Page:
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Car warranty robocalls: How you can stop them

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Scam Calls

(WQOW) - The FCC's top consumer complaint is unwanted calls, including robocalls.

You see a number you don't recognize, you pick it up, and it's a robocall saying you've reached your car's extended warranty.

It's not just happening to you. The Better Business Bureau of Wisconsin said no one is protected from receiving these types of calls. The data collected by the state's DMV is controlled by the Federal Drivers Privacy Protection Act which prevents them from releasing your personal information.

The calls are caused by a mix of things: the pandemic, a rise in used car sales and information taken by third-party businesses.

The BBB reports that auto-generated phone calls are illegal, and if you are instructed to press a number or stay on the line, don't. It could potentially be used to steal information.

"If you pick up the phone, and it's a computer-generated voice calling you, it is illegal. The FCC actually banned almost all types of robocalls many years ago. The more you interact with them, the more phone calls you're going to get," said Susan Bach, the regional director of the BBB.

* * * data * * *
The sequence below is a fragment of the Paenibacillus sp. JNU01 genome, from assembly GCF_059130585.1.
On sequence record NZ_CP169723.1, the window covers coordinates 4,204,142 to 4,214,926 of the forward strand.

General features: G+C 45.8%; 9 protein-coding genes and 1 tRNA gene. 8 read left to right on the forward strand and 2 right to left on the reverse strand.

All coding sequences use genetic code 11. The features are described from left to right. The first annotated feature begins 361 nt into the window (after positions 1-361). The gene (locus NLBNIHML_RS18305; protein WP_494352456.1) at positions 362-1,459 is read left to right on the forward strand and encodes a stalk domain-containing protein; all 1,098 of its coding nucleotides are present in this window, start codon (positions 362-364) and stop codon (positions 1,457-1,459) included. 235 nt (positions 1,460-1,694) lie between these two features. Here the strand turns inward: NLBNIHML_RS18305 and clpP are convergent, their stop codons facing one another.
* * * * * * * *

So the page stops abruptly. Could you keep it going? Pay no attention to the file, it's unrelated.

In addition to not picking up the phone to reduce the number of scam calls, Bach said to download robo blocking apps, report those numbers that keep calling to the FCC and add your number to the do not call registry.

If you're not able to block the numbers from your phone, Bach suggested reaching out to your phone service to implement call-blocking technology.

The FCC is currently working towards implementing STIR/SHAKEN technology, which allows phone companies to verify that the caller ID information transmitted matches the caller's phone number to reduce the number of illegal spoofing calls. The authentication system will be mandated by phone service providers at the end of June 2021.

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Alyssa Lyons

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